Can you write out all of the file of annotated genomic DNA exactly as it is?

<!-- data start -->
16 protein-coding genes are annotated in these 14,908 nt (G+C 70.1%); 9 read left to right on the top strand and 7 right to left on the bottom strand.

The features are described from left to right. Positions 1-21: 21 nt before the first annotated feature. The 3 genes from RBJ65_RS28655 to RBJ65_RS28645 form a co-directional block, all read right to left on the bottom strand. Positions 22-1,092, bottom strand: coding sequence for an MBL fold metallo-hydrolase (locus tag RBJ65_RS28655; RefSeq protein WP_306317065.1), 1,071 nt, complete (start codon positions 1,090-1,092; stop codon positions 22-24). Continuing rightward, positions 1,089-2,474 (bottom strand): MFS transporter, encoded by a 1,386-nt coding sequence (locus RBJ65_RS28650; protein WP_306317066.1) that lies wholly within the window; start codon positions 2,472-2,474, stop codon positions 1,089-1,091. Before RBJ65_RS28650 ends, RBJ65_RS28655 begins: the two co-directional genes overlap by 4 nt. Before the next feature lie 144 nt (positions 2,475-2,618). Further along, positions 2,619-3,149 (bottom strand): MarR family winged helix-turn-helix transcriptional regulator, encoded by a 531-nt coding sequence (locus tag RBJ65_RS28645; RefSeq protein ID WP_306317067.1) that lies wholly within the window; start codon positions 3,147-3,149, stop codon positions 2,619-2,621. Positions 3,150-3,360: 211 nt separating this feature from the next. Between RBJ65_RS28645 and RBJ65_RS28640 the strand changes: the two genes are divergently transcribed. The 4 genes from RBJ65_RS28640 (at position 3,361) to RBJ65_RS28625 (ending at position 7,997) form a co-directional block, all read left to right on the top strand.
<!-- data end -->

16 protein-coding genes are annotated in these 14,908 nt (G+C 70.1%); 9 read left to right on the top strand and 7 right to left on the bottom strand.

The features are described from left to right. Positions 1-21: 21 nt before the first annotated feature. The 3 genes from RBJ65_RS28655 to RBJ65_RS28645 form a co-directional block, all read right to left on the bottom strand. Positions 22-1,092, bottom strand: coding sequence for an MBL fold metallo-hydrolase (locus tag RBJ65_RS28655; RefSeq protein WP_306317065.1), 1,071 nt, complete (start codon positions 1,090-1,092; stop codon positions 22-24). Continuing rightward, positions 1,089-2,474 (bottom strand): MFS transporter, encoded by a 1,386-nt coding sequence (locus RBJ65_RS28650; protein WP_306317066.1) that lies wholly within the window; start codon positions 2,472-2,474, stop codon positions 1,089-1,091. Before RBJ65_RS28650 ends, RBJ65_RS28655 begins: the two co-directional genes overlap by 4 nt. Before the next feature lie 144 nt (positions 2,475-2,618). Further along, positions 2,619-3,149 (bottom strand): MarR family winged helix-turn-helix transcriptional regulator, encoded by a 531-nt coding sequence (locus tag RBJ65_RS28645; RefSeq protein ID WP_306317067.1) that lies wholly within the window; start codon positions 3,147-3,149, stop codon positions 2,619-2,621. Positions 3,150-3,360: 211 nt separating this feature from the next. Between RBJ65_RS28645 and RBJ65_RS28640 the strand changes: the two genes are divergently transcribed. The 4 genes from RBJ65_RS28640 (at position 3,361) to RBJ65_RS28625 (ending at position 7,997) form a co-directional block, all read left to right on the top strand.